Review: Melbourne by Sophie Cunningham
To begin with, I want to say what a beautiful object the book Melbourne is. When people go on about the texture, weight, feel and smell of real books in the e-book debate, this is the book they mean. Melbourne, written by Sophie Cunningham and published by New South Books, is exquisite. A small, solid hardback, its elegant dustcover sheaths a simple cream cover embossed in gold. It looks like a book made for princes. The inside cover is an old-style map of Melbourne with icons highlighting features of the city. The pages are thick, rough-edged paper which provide a real tactile joy.
An object as lovely as this book ought to have magic in its pages, and it does. Sophie Cunningham’s tale is part memoir, part ode to the city. I began by thinking the story was like some densely woven cloth, linking the past and present, connecting people and events across the city and time, but cloth is flat, and this story is deep and rich. So the Melbourne of these pages is more like close-growing plants whose roots go deep and intertwine, and whose branches and leaves mingle equally above.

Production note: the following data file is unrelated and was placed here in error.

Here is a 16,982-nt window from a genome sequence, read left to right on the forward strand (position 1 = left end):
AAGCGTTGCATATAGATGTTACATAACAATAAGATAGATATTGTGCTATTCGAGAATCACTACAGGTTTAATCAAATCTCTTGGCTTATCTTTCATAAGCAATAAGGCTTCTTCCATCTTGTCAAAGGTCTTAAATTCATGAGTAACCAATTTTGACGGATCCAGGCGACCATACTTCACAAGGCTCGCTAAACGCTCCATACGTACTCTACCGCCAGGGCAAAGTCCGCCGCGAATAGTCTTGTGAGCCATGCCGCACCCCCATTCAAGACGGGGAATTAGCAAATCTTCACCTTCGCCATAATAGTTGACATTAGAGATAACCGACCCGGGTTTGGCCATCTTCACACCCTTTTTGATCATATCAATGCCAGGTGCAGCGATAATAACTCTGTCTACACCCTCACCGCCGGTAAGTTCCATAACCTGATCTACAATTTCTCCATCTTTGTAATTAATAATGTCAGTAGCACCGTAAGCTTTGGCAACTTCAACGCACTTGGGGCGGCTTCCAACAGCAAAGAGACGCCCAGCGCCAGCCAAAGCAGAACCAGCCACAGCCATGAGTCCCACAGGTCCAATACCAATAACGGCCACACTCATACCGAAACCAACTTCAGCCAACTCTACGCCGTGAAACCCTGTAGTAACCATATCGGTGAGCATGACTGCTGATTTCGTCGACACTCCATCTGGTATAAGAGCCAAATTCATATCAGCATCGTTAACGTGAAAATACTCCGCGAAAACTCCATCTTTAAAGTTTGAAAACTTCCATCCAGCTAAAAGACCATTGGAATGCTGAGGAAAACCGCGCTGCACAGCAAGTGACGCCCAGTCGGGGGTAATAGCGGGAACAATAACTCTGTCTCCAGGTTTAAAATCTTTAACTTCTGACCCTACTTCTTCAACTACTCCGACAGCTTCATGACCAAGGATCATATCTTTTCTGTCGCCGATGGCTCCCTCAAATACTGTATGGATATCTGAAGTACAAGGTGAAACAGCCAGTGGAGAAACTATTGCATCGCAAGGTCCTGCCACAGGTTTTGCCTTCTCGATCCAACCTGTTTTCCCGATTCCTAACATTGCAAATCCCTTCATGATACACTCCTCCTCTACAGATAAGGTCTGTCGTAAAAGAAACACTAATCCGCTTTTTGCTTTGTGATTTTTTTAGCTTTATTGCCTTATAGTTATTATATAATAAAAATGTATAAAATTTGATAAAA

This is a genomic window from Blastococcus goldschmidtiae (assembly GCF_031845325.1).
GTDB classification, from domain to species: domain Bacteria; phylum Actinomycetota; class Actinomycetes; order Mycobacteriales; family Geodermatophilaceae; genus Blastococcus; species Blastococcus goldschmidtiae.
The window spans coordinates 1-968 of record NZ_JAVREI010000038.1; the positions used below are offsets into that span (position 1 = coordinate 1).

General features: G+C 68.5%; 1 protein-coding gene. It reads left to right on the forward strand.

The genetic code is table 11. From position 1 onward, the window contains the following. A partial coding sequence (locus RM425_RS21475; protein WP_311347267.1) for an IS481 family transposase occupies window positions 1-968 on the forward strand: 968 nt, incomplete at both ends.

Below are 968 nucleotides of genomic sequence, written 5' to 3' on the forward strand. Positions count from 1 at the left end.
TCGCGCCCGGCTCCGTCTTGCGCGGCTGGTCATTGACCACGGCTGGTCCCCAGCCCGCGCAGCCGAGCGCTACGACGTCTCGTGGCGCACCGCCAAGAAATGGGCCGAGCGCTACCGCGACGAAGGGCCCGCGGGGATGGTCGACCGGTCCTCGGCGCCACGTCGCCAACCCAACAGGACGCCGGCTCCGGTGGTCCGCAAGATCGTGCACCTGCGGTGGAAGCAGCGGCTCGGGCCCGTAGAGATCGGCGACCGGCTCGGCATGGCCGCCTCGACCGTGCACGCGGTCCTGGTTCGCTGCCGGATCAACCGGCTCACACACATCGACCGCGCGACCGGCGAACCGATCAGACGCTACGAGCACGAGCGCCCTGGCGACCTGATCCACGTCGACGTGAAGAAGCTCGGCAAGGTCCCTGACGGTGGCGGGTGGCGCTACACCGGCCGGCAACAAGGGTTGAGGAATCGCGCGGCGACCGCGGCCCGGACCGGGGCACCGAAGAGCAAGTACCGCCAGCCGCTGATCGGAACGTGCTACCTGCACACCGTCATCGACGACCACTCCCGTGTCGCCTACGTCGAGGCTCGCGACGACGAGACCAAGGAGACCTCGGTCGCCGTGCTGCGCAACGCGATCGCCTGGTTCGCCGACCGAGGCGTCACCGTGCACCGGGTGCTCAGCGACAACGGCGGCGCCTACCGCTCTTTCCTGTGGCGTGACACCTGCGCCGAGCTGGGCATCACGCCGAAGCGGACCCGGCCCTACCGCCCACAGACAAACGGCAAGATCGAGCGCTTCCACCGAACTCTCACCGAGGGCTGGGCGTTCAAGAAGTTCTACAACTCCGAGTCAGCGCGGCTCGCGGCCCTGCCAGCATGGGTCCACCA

It’s all a pretty poetic approach, but what the hell—the book has a beauty and poetry that go beyond saying “this is a neat and evocative book about Melbourne and its history”. Cunningham’s personal history is revealed along with the city’s own story, and her emotional response to the places and people therein give the book real life and depth. Some of her experiences tally with or even cross over with mine, adding an extra tang of resonance.
Her story is full of extracts from essays, novels, emails and articles. The seasonal chapters flow from topic to topic, so that you may start with fruit bats in the gardens and end up at a book exhibition by way of Barry Humphries, football, TISM, indigenous history, Australian TV of the 1960s and the Victoria Markets. And every step leads logicially from start to finish. Along the way she talks about things I knew only in passing or not at all, adding to my own stash of knowledge about my adopted hometown.
New South has produced a number of books that give personal accounts of Australian cities, including the award-nominated Sydney by Delia Falconer. Cunningham’s Melbourne will surely be on upcoming lists. It sings a song of home to those of us who love this place, and perhaps may even explain that love to people who come from anywhere else.